It’s been almost a hundred years since progressives began the campaign to make health care a right. And never before has the campaign come this far. Five congressional committees have now had their say about health care reform. And, as of Tuesday afternoon, all five have said “aye.” At this point, passage and enactment of health care reform seems not just likely but very likely.
Well, that’s the way I read the headline in The Washington Post. “Russia Dismisses Iran Sanctions” was how it was actually written, followed by “Russian Foreign Minister: Threats of Iran Sanctions Won’t Work.” The dispatch is from Mary Beth Sheridan, a savvy reporter to whom I’m becoming attached. There are slight differences between the Post piece and the report in the Times, “Russia Resists U.S. Position on Sanctions for Iran,” by Mark Landler and Clifford J. Levy. Then there was “US, Russia: Iran No sanctions yet” in The Jerusalem Post.
And there it is: Fourteeen votes for the Baucus bill, nine against. Maine Republican Olympia Snowe joined the entire Democratic delegation, including Blanche Lincoln, Jay Rockfeller, and Ron Wyden, the Democrats most likely to defect. Just a few weeks ago, the survival of health care reform seemed seriously in doubt. Town halls were turning into riots, Betsy McCaughey was running amok, and President Obama's popularity ratings were sinking. Putting together fifty, let alone sixty, votes for health reform seemed like an awfully tall order. It's still not a done deal.
As the Senate Finance Committee prepares to vote on the Baucus bill, the influence of Karen Ignagni hangs over the proceedings. As the president of America Health Insurance Plans (AHIP)--the health insurance lobby--she is a central player in the health care debate. Ignagni has stood behind a new AHIP study which argues against the bill currently under discussion.
That seems to be the takeaway from her interview this morning with NBC's Ann Curry, which contained this back and forth, as transcribed by the WaPo's Garance Franke-Ruta (under the hed Hillary Clinton Bids Presidential Hopes Adieu): "Will you ever run for president again? Yes or no," Curry asked. "No," replied Clinton. "No?" Curry followed up. "No. No," Clinton emphasized. "I mean, this is a great job. It is a 24/7 job. And I'm looking forward to retirement at some point." Seems fairly Sherman-esque. Then again, there's that "I mean," which suggests a certain hesitation on Clinton's part.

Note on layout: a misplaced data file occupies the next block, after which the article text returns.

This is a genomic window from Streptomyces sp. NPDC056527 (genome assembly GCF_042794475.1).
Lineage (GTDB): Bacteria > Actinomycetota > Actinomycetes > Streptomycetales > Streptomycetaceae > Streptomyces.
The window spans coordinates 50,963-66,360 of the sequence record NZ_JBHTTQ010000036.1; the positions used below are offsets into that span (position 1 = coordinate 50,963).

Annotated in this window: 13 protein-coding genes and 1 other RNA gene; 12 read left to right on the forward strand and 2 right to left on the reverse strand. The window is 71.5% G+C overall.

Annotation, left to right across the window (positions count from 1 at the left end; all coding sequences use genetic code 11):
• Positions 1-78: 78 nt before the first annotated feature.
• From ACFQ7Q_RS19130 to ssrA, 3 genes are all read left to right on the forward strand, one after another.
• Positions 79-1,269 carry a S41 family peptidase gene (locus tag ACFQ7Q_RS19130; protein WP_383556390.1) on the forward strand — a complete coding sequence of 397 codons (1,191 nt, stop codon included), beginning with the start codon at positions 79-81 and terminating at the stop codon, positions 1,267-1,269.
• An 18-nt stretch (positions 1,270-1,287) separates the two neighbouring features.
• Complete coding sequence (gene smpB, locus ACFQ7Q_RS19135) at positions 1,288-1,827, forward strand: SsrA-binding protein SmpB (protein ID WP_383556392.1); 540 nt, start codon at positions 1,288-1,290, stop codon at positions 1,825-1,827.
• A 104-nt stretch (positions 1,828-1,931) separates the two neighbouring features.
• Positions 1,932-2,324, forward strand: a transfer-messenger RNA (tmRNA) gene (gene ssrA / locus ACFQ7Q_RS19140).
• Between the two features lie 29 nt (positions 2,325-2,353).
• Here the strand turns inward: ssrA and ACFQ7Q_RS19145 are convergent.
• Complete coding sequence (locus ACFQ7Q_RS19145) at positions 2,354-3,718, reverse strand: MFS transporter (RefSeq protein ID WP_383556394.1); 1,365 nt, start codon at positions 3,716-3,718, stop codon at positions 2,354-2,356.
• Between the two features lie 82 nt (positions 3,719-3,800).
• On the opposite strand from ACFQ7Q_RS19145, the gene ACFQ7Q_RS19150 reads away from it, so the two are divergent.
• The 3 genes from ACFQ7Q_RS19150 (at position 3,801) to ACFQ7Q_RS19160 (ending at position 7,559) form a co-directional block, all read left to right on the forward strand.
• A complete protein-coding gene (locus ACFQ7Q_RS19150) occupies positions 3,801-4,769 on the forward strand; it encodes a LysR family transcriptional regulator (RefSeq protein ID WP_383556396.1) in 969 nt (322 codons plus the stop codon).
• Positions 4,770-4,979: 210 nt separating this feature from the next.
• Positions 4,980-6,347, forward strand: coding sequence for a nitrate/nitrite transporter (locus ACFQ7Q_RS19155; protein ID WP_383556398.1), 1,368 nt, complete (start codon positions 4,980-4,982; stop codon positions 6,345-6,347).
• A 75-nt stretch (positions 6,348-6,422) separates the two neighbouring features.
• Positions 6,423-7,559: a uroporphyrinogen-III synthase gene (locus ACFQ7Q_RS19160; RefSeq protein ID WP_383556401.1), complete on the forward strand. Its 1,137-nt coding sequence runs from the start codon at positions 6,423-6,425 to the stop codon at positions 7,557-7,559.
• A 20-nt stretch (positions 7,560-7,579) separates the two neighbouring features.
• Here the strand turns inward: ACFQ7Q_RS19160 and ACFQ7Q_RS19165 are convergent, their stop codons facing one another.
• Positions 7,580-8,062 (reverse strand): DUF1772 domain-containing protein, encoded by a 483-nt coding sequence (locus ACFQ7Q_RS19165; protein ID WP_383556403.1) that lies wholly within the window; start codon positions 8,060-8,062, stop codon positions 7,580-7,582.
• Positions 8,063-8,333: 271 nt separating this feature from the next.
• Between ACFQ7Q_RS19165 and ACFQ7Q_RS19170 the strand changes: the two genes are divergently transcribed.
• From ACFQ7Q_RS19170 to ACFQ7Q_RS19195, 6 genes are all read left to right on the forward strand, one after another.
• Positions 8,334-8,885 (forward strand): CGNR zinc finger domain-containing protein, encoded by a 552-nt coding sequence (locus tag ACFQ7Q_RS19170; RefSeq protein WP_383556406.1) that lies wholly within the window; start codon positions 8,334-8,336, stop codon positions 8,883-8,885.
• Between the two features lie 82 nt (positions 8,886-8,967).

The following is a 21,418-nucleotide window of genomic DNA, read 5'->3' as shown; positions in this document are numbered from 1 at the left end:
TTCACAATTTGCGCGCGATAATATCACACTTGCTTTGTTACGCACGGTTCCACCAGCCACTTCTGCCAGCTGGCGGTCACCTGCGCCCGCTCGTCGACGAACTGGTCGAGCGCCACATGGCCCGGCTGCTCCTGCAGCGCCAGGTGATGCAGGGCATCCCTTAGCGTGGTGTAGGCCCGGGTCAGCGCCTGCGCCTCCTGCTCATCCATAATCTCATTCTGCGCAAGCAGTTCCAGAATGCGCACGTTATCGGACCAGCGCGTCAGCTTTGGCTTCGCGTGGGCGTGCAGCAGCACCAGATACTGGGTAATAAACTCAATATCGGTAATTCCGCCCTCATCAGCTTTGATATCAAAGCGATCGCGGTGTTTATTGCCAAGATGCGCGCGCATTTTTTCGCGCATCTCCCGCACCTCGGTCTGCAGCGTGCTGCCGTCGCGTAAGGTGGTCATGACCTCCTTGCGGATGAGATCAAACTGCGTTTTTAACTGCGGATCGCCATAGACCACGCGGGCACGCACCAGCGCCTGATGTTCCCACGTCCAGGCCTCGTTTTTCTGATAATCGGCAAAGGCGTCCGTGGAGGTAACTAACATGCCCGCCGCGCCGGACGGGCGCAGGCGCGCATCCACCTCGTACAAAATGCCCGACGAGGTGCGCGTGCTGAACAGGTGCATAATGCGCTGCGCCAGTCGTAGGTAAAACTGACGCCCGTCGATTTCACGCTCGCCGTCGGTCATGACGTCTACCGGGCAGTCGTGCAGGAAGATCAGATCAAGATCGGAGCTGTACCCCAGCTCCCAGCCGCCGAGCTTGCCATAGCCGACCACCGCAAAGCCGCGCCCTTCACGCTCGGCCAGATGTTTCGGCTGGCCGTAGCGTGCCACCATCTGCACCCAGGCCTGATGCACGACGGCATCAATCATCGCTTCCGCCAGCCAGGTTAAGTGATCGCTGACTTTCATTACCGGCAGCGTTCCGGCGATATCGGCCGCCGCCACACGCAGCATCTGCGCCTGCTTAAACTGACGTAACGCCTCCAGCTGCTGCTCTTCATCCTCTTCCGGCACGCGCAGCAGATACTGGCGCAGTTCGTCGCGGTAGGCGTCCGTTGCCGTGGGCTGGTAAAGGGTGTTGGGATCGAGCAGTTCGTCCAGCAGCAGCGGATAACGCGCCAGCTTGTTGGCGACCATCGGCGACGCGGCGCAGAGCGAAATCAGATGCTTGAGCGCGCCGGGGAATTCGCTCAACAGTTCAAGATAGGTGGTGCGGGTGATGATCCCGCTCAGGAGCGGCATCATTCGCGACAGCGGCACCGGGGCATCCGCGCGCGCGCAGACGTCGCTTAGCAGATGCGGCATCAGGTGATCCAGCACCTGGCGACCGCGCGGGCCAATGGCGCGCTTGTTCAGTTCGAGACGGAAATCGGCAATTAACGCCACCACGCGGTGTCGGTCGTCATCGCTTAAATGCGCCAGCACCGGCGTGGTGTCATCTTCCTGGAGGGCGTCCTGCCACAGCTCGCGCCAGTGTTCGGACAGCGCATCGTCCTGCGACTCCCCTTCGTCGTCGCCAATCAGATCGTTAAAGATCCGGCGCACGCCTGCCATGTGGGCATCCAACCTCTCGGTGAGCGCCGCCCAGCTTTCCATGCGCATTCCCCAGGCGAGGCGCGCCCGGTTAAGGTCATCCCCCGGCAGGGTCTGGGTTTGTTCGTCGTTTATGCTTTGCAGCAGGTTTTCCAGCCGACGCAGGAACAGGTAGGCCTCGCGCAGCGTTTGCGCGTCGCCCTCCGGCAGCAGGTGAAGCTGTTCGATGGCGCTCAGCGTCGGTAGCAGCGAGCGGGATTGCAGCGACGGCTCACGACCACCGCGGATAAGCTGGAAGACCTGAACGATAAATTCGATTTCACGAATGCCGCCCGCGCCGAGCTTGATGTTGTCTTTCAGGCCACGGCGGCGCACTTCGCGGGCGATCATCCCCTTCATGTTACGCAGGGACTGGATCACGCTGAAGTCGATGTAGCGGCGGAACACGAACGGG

The U.S. Commission on Civil Rights (USCCR) has released a public letter concerning HR3200, the main House health reform bill. Many people have framed health reform as a civil rights concern. More than one-fifth of African-Americans, and more than one-third of Hispanic Americans, are uninsured. Race/ethnic disparities in access to high-quality medical care are profound. Disparities in health status and lifespan are even larger, and must be counted among the most serious structural inequalities in American society.
It is a sign of our weird political moment that the award of the Nobel Peace Prize to President Obama will probably hurt him among some of his fellow citizens. His opponents are describing the award as premature. The deeper problem is that the Nobel will underscore the extent to which Obama is a cosmopolitan figure, much loved in European capitals because he is the change they have been looking for. Most Americans will probably be happy to have a leader who wins acclaim around the globe.
President Obama designated George Mitchell his special envoy to the Jews and the Arabs because he had experience with them. Of course, Mitchell's familiarity with the Middle East was the familiarity of utter failure. No matter. Obama couldn't have sent George Tenet again ... or, God forbid, Anthony Zinni.
Over the weekend, America's Health Insurance Plans circulated a study it commissioned from PriceWaterhouseCoopers. In a memo to AHIP members, reproduced here, president Karen Ignani explained its significance: The report makes clear that several major provisions in the current legislative proposal will cause health care costs to increase far faster and higher than they would under the current system.
I’m grateful to Michael Cohen for challenging my views on General McChrystal, because it invites me--indeed, compels me--to say more about how I reached my conclusion. (Click here to find out why Joe Biden flipped on Afghanistan.) Let’s begin with some propositions about which I suspect there’s little disagreement: Entering or expanding a war is the gravest decision a political community can make. Lives, scarce resources, and honor are at stake, and the consequences of mistaken judgments are both large and lasting.